Top 12 FAQs About Growing Ginseng For Profit

Growing ginseng is one of the best ways to turn your backyard or acreage into extra income growing these high-value plants, which can produce roots worth several hundred dollars per pound. If you’re new to growing ginseng, you’ve got questions. Here are answers to the most common questions asked by folks who are interested in growing ginseng for profit.

1. Why grow ginseng?

Most new growers are attracted by the potential profits, as the prices for mature ginseng roots has been climbing steadily in the last few years. As I write this, prices for quality roots are going for between $300 to $600 per pound. Also, ginseng is an ideal crop if you’ve got a patch of hardwood trees, such as maple or oak, that you don’t plan to harvest for a few years.

2. Do I have the right climate to grow ginseng?

Ginseng can do well in most climates. You need to grow in an area that has a four-season climate and is exposed to some sub-freezing weather. Cold will help break your ginseng’s dormancy, and will lead to it sprouting in the spring. Ginseng also prefers a shady spot under a canopy of hardwood trees.

3. What kind of soil do I need to grow ginseng?

Healthy soil is important for any plant, and it’s certainly important for ginseng. A sandy loam is the best soil for growing ginseng, with plenty of organic matter and good drainage. Test the pH – it should be 6.0 to 6.5 for a healthy ginseng crop. This pH range allows the growing plants to use the nutrients in the soil effectively, and discourages bacterial diseases.

4. Which growing method should I use?

The artificial shade method can be a good one, but it costs several thousand dollars an acre for the shade cloth and poles to get started. If you have a few acres of hardwood trees, then the wild-simulated method can work great for you. Chances are the woods-cultivated method will be the one you’ll use. You simply use the natural shade of a forest canopy of hardwood trees, such as maple, oak and sycamore.

5. How is ginseng propagated?

profitable ginseng berries

Ginseng Berries

Ginseng is grown from seed. At three years of age, the ginseng plant produces a abundant crop of berries each fall, which can be harvested, cleaned and planted or sold. Because the seed is free, many growers prefer to use their own seed for new plantings, rather than buying rootlets from other growers.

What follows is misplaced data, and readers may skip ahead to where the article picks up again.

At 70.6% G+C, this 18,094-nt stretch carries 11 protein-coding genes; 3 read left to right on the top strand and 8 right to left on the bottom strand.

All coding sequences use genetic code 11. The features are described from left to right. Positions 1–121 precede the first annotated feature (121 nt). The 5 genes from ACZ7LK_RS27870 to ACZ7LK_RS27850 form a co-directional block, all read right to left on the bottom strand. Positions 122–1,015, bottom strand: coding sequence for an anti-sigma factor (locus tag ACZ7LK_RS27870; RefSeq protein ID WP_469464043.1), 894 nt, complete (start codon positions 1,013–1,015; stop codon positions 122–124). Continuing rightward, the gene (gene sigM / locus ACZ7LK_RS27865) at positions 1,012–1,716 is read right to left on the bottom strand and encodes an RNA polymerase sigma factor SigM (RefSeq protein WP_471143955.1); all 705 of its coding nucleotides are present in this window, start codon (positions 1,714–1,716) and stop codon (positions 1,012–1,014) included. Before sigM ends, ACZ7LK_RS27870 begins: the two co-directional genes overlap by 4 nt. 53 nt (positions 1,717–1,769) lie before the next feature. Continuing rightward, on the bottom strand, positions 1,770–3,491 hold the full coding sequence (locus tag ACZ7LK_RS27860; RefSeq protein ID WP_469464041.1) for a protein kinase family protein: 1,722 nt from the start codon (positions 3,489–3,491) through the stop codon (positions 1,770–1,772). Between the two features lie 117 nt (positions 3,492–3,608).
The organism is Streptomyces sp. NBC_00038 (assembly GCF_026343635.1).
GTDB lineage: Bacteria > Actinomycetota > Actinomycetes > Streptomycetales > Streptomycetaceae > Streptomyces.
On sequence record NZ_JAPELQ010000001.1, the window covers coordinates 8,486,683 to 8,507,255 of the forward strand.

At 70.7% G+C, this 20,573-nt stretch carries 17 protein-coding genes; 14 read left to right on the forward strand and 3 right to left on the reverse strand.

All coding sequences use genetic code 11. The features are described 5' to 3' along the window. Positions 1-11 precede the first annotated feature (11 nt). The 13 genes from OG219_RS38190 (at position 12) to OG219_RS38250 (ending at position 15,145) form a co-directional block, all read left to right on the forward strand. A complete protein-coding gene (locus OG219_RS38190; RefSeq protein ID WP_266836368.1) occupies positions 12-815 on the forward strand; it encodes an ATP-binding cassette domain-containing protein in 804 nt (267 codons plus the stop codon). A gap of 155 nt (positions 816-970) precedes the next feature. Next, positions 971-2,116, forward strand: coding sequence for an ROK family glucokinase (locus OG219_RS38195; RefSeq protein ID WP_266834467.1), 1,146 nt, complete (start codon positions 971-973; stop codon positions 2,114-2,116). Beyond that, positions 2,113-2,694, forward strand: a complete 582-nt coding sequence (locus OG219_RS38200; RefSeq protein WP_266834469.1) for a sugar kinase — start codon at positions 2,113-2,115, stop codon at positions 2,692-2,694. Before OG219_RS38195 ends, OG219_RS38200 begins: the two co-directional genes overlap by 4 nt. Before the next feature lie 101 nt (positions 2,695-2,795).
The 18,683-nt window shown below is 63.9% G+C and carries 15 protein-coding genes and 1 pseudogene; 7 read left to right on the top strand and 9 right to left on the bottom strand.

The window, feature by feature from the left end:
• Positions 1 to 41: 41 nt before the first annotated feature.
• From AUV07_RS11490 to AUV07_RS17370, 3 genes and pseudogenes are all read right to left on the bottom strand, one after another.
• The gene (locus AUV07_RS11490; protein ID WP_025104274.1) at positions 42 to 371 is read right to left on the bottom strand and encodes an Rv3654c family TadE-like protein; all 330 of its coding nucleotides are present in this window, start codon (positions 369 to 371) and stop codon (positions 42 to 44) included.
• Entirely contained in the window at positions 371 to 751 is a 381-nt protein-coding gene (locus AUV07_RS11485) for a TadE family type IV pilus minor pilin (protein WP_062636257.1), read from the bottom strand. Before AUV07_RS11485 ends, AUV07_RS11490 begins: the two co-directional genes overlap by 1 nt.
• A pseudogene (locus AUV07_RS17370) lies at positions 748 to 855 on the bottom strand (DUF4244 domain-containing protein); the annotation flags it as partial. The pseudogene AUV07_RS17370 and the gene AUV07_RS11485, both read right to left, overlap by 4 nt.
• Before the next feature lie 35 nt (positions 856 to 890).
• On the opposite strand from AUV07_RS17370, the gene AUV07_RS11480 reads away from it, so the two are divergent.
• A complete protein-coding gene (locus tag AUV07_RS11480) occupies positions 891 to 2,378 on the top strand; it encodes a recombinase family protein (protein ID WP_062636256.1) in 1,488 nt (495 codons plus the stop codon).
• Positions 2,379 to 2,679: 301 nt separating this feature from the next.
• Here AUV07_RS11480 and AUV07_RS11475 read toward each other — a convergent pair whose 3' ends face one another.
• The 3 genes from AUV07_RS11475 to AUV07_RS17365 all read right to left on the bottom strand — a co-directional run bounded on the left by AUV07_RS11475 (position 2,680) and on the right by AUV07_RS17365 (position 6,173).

6. How can I tell when my harvested roots are dry?

Properly dried roots should make a crisp “snap!” sound when broken. You can dry your roots naturally by placing them in a covered area, spread out on a screened rack. If there isn’t proper air circulation, use a fan and keep it running for two to four weeks. At that time your roots should be dried. Break a few and see if you get that “snap” sound. Ginseng buyers insist on well-dried roots when they inspect a grower’s harvest, as they are paying by the pound.

7. How should I control pest and disease problems?

First of all, having a healthy, well-drained soil should stop a lot of potential pest and disease problems. If some problems do arise, only use natural pesticides to stop them. Try yellow sticky traps for most pest problems. Be sure to do regular weeding, but be careful not to harm your roots. Check for proper air circulation, and thin underbrush regularly, as that will keep the air moving and help keep disease under control.

8. How can I sell ginseng roots?

ginseng roots for sale

Ginseng Roots

There are three main ways to sell ginseng roots. First is to sell directly to wholesale buyers. This gets you paid right away, and you can sell right out of your backyard nursery. Second is to sell to out-of-state buyers. Take good care in shipping your ginseng. Pack it like you’re packing fine china! Finally, you can sell to ginseng brokers, who buy ginseng in bulk and then resell it to other people.

9. How much does it cost to start a ginseng business?

You can start your own ginseng business with not much money. Using the wild-simulated or woods-cultivated method, you should be able to start a quarter-acre ginseng garden for less than $1,000. Using the wild-simulated method, the experts recommend a seeding rate of twenty pounds per acre. Using the woods cultivated method, a seeding rate of sixty pounds per acre is recommended. Over a six year growing cycle, that quarter-acre could produce as much as $50,000 worth of roots, seeds and rootlets.

10. Using the woods-cultivated method, how do I start my growing beds?

First clear away any underbrush in the area. You want underbrush to be at least 10 feet away from the growing beds. Next use a walk-behind tiller to work the soil over several times until you can loosen it to at least a depth of six inches. If you’re planting seeds, plant them one-half to one inch deep and three inches apart. Be sure to keep the rows about eight inches apart. For rootlets, plant them at an angle that is about 45 degrees from vertical. You want the bud to be an inch below the soil surface.

11. When will my mature roots be ready to sell?

In most cases, your mature roots will be ready to sell after five or six years. If you want to harvest mature roots sooner, plant rootlets, as that can give you a crop of mature roots in only three years.

12. Can I sell anything from my ginseng garden in the meantime?

Yes you can. Seeds and rootlets can be ready for sale as soon as three years after you started your ginseng garden. They can make you good money too. For example, seeds are currently selling for around $150 a pound and rootlets for $2 each.

Think about these 12 questions and their answers. Hopefully these answered the questions you might have. Now that you’ve gotten some answers, you’re ready to start growing ginseng for profit. Good luck! To discover more about growing ginseng, read Growing Ginseng For Profit.Ginseng ebook cover-sm